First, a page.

57. Lima J (2010) Invariância da escala temporal com programas de intervalos fixos misturados. Unpublished master’s thesis, University of Minho, Braga, PortugalGoogle Scholar
  58. Lowe CF, Harzem P (1977) Species differences in temporal control of behavior. J Exp Anal Behav 28:189–201PubMedPubMedCentralCrossRefGoogle Scholar
  59. Lowe CF, Harzem P, Spencer P (1979) Temporal control of behavior and the power law. J Exp Anal Behav 31:333–343PubMedPubMedCentralCrossRefGoogle Scholar
  60. MacDonald C, Cheng RK, Meck WH (2012) Interval timing and time-based decision making requires differential protein synthesis in the dorsal and ventral striatum for the setting of ‘Start’ and ‘Stop’ response thresholds. Front Integr Neurosci 6:10. doi: 10.3389/fnint.2012.00010 PubMedPubMedCentralCrossRefGoogle Scholar
  61. Machado A (1997) Learning the temporal dynamics of behavior. Psychol Rev 104:241–265PubMedCrossRefGoogle Scholar
  62. Machado A, Arantes J (2006) Comparison of scalar expectancy theory (SET) and the learning-to-time (LeT) model in a successive temporal bisection task. Behav Process 72:195–206CrossRefGoogle Scholar
  63. Machado A, Cevik M (1998) Acquisition and extinction under periodic reinforcement. Behav Process 44:237–262CrossRefGoogle Scholar
  64. Machado A, Guilhardi P (2000) Shifts in the psychometric function and their implications for models of timing. J Exp Anal Behav 74:25–54PubMedPubMedCentralCrossRefGoogle Scholar
  65. Machado A, Keen R (1999) Learning to time (LeT) or scalar expectancy theory (SET)? A critical test of two models of timing. Psychol Sci 10:285–290CrossRefGoogle Scholar
  66. Machado A, Keen R (2003) Temporal discrimination in a long operant chamber. Behav Process 62:157–182CrossRefGoogle Scholar
  67. Machado A, Oliveira L (2009) Dupla bissecção temporal: testes críticos de dois modelos de timing. Acta Comport 17:25–60Google Scholar
  68. Machado A, Pata P (2005) Testing the scalar expectancy theory (SET) and the learning-to-time model (LeT) in a double bisection task. Learn Behav 33:111–122PubMedCrossRefGoogle Scholar
  69. Machado A, Silva F (2007a) Toward a richer view of the scientific method: the role of conceptual analysis. Am Psychol 62:671–681PubMedCrossRefGoogle Scholar
  70. Machado A, Silva F (2007b) On the clarification of concepts: a reply to Gallistel (2007) and Lau (2007). Am Psychol 62:689–691CrossRefGoogle Scholar
  71. Machado A, Malheiro MT, Erlhagen W (2009) Learning to time: a perspective. J Exp Anal Behav 92:423–458PubMedPubMedCentralCrossRefGoogle Scholar
  72. Maia S, Machado A (2009) Representation of time intervals in a double bisection task: relative or absolute? Behav Process 81:280–285CrossRefGoogle Scholar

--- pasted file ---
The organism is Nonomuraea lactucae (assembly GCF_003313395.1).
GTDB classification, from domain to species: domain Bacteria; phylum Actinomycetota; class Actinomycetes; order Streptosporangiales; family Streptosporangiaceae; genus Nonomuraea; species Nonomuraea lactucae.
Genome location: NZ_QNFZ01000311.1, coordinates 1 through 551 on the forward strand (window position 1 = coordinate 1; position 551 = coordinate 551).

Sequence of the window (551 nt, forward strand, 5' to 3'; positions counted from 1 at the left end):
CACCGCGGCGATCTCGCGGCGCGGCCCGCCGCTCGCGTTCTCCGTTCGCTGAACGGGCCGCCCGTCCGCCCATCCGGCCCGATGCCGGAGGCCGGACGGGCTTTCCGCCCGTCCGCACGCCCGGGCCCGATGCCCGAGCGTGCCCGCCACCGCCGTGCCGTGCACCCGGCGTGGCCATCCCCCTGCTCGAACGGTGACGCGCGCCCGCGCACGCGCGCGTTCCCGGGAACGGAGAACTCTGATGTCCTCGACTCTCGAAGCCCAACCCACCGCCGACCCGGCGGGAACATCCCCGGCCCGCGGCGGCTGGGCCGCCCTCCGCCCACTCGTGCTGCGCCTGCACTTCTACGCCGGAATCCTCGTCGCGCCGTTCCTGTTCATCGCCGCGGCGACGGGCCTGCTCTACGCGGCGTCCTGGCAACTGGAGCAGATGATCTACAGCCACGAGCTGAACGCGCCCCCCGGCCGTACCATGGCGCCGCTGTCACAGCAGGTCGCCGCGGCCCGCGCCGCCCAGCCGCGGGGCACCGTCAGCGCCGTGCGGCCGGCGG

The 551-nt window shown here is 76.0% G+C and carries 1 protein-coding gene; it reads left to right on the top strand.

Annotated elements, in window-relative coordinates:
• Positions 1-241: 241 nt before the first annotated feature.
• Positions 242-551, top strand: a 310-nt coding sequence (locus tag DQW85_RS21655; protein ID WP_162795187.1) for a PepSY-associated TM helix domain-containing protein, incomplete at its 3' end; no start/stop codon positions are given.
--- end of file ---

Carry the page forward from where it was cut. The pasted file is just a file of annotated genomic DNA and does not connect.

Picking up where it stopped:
73. Matell MS, Henning AM (2013) Temporal memory averaging and post-encoding alterations in temporal expectation. Behav Process 95:31–39CrossRefGoogle Scholar
  74. Matell MS, Kurti AN (2014) Reinforcement probability modulates temporal memory selection and integration processes. Acta Psychol 147:80–91CrossRefGoogle Scholar
  75. McMillan N, Roberts WA (2012) Pigeons make errors as a result of interval timing in a visual, but not visual-spatial, midsession reversal task. J Exp Psychol Anim Behav Process 38:440–445PubMedCrossRefGoogle Scholar
  76. McMillan N, Roberts W (2015) A three-stimulus midsession reversal task in pigeons with visual and spatial discriminative stimuli. Anim Cogn 18:373–383PubMedCrossRefGoogle Scholar
  77. McMillan N, Kirk CR, Roberts WA (2014) Pigeon (Columba livia) and rat (Rattus norvegicus) performance in the midsession reversal procedure depends upon cue dimensionality. J Comp Psychol 128:357–366PubMedCrossRefGoogle Scholar
  78. Meck WH (1983) Selective adjustment of the speed of internal clock and memory processes. J Exp Psychol Anim Behav Process 9:171–201PubMedCrossRefGoogle Scholar
  79. Meck WH, Church RM (1984) Simultaneous temporal processing. J Exp Psycol Anim Behav Process 10:1–29CrossRefGoogle Scholar
  80. Merchant H, Luciana M, Hooper C, Majestic S, Tuite P (2008) Interval timing and Parkinson´s disease: heterogeneity in temporal performance. Exp Brain Res 184:233–248PubMedCrossRefGoogle Scholar
  81. Molet M, Zentall TR (2008) Relative judgments affect assessments of stimulus duration. Psychon Bull Rev 15:431–436PubMedCrossRefGoogle Scholar
  82. Monteiro T, Machado A (2009) Oscillations following periodic reinforcement. Behav Process 81:170–188CrossRefGoogle Scholar
  83. Odum AL, Lieving LM, Schaal DW (2002) Effects of d-amphetamine in a temporal discrimination procedure: selective changes in timing or rate dependency? J Exp Anal Behav 78:195–214PubMedPubMedCentralCrossRefGoogle Scholar
  84. Oliveira L, Machado A (2008) The effect of sample duration and cue on a double temporal discrimination. Learn Motiv 39:71–94CrossRefGoogle Scholar
  85. Oliveira L, Machado A (2009) Context effect in a temporal bisection task with the choice keys available during the sample. Behav Process 81:286–292CrossRefGoogle Scholar
  86. Pinto C, Machado A (2011) Short-term memory for temporal intervals: contrasting explanations of the choose-short effect in pigeons. Learn Motiv 42:13–25CrossRefGoogle Scholar
  87. Pinto C, Machado A (2015) Coding in pigeons: multiple-coding versus single-code/default strategies. J Exp Anal Behav 103:472–483PubMedCrossRefGoogle Scholar
  88. Platt JR (1979) Temporal differentiation and the psychophysics of time. In: Zeiler MD, Harzem P (eds) Reinforcement and the organization of behavior. Wiley, New York, pp 1–29Google Scholar
  89. Platt JR, Davis ER (1983) Bisection of temporal intervals by pigeons. J Exp Psychol Anim Behav Process 9:160–170PubMedCrossRefGoogle Scholar
  90. Rayburn-Reeves RM, Zentall TR (2013) Pigeons’ use of cues in a repeated five-trial-sequence, single-reversal task. Learn Behav 41:138–147PubMedPubMedCentralCrossRefGoogle Scholar
  91. Rayburn-Reeves RM, Molet M, Zentall TR (2011) Simultaneous discrimination reversal learning in pigeons and humans: anticipatory and perseverative errors. Learn Behav 39:125–137PubMedCrossRefGoogle Scholar